After finishing it in two, three days, the book still in unread condition, I brought it into Barnes and Nobles since they have a liberal return policy and exchanged it for Dennis Cooper’s The Sluts yesterday afternoon. Like the other Cooper books I have read, it is a quick read because the content is so salacious and incendiary that you can not put down the book, that the sleep you need just sounds so tame compared to snuff movies and hustlers and castration. This book is also amazing and I am sure lots of grad students probably are creaming their pants over it and the dissertations they could write about it. Cooper is so meta in this book, the setup of it being the postings to an online escort review site, and some of the posters complaining about previous posters posting fake information or posting under fake names, and throughout the novel, there being this big concern with whose reviews are real and whose are not, this whole concern with having a reliable narrator. There are also points when posters will critique other posters and their interest in snuff films, and how by having these sexual fantasies they are contributing to people’s deaths, and surely, as any good pomo lit reader knows, this is Cooper chiding us and his critics, implicating us by the nature of us reading his narratives, that we are just as participant to the creation of the text’s meaning as Cooper is. And there is so much to explore there, but really I think the real issue of this book, one that I have not seen mentioned in the couple of reviews I have read of it, is JT Leroy.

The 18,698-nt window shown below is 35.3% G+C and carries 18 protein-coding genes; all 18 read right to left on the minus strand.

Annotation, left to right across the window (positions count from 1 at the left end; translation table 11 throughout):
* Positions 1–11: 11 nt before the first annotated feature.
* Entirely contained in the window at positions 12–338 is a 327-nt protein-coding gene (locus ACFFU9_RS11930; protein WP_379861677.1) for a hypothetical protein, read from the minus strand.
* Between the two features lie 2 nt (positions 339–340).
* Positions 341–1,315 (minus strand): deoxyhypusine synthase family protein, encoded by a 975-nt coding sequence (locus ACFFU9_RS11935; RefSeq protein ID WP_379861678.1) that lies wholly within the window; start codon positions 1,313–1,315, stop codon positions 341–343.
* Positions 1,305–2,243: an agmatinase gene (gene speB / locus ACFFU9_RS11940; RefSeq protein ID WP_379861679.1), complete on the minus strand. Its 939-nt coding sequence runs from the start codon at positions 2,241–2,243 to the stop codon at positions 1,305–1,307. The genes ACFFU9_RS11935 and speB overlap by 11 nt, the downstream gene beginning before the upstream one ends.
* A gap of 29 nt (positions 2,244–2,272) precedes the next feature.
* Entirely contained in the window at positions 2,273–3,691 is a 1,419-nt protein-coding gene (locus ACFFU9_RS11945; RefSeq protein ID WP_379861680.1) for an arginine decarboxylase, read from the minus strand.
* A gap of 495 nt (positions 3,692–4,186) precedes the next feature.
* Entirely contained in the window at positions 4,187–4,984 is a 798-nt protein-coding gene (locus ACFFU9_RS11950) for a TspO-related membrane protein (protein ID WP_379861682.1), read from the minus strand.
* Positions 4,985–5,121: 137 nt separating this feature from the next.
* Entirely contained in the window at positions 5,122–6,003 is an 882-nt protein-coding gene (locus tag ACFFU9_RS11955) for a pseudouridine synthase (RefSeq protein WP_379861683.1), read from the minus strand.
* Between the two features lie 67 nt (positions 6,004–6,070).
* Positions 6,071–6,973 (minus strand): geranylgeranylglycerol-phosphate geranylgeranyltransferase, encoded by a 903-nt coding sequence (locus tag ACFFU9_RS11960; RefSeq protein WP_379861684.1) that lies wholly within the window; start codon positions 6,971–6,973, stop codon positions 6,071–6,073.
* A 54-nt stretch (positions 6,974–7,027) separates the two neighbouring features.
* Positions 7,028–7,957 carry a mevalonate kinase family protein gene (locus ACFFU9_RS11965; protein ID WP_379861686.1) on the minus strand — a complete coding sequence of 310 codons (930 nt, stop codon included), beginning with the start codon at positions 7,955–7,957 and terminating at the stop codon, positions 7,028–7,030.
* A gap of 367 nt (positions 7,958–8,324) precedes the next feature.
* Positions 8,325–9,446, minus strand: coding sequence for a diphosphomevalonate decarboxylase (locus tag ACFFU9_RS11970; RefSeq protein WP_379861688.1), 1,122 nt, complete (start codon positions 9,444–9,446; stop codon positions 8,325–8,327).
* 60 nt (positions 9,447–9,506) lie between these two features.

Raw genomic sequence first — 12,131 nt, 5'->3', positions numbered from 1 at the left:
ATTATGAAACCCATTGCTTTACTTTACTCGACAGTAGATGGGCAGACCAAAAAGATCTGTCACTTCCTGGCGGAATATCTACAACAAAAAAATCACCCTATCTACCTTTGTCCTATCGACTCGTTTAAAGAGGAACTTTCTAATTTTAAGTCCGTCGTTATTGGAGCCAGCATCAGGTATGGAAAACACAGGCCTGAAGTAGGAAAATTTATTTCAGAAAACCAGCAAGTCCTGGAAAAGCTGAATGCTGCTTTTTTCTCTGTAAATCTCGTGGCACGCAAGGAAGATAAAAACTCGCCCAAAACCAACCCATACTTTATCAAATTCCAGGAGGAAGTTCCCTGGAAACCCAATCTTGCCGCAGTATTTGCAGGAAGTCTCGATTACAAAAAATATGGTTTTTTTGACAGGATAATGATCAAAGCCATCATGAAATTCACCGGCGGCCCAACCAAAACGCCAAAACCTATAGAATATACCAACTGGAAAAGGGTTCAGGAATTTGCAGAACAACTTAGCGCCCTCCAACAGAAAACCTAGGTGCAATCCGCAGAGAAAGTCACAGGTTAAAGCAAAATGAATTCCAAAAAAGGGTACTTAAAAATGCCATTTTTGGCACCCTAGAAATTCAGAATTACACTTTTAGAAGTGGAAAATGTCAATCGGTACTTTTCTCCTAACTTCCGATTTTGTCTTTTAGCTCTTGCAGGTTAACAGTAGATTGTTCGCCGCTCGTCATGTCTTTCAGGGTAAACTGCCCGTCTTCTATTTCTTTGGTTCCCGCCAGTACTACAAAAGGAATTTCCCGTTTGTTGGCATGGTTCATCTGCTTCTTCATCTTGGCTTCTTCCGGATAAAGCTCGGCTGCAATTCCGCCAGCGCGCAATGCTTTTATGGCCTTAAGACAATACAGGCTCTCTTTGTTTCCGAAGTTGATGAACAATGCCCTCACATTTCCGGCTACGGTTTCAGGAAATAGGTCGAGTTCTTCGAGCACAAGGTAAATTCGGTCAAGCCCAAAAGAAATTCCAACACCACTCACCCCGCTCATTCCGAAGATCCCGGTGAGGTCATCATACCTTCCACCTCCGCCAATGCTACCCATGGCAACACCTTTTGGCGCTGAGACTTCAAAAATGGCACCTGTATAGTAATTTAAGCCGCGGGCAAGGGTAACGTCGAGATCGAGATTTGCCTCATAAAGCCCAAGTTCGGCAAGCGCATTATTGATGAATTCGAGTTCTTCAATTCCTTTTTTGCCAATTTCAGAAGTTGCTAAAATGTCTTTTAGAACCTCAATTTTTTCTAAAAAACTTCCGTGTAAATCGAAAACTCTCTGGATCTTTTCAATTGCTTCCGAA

As some of you probably know, there is lots of debate going on, there has been for a while, about whether there is actually a JT Leroy or if it is not a big charade orchestrated by another writer, the one most often cited as being behind Leroy, being him, is Dennis Cooper. And really, I think Cooper is giving us a coda with this book, The Sluts, perhaps even admitting to being behind Leroy, or at least having fun teasing us that he might be. And I didn’t realize this until this afternoon when I was on my way back to B and N yet again, exchanging this book I really enjoyed for another one, this time for Kenzaburo Oe’s Rouse Up O Young Men of the New Age!. The whole book, Cooper’s, centers on this couple, Brian and his whore, Brad, who he plans on killing, and when Brad chickens out on dying so publicly, dying at all, all the readers of this thread want the narrative to continue, want to know where Brad is now, and eventually an impostor, Zack takes on the role of Brian pretending to be him, even finding an impostor Brad, really a Thad who wants the internet fame that Brad had, and so they orchestrate this hoax, pretending to be the Brad and Brian, already this collective fantasy of all these online forum readers. On the subway ride to the bookstore, I thought back over the book and thought to one of the characters, Jimmy Taylor, and for some reason, I remembered that only once, briefly, the way online forum people will abbreviate things to their acronyms, he was referred to as JT. This JT is friends with the real Brad and threatens to expose the fake one and tell his real identity unless he provided him with hush money. And here, at least, I think Cooper is acknowledging the Cooper/Leroy identity, discussing how easy it is to create these fake identities, these personas via writing, how these writings spring in an almost Bahktinian way from the collective imagination, that this stuff is already out there, the writer is just tapping into popular fantasies and making them appear real, say perhaps the fantasy of a truckstop hooker working his way across the South pretending to be a girl, say even Sarah.
It may seem like a stretch, a conspiracy theory, but I am pretty convinced that The Sluts is written about the ease with which fake writing identities are created, specifically that of JT Leroy’s.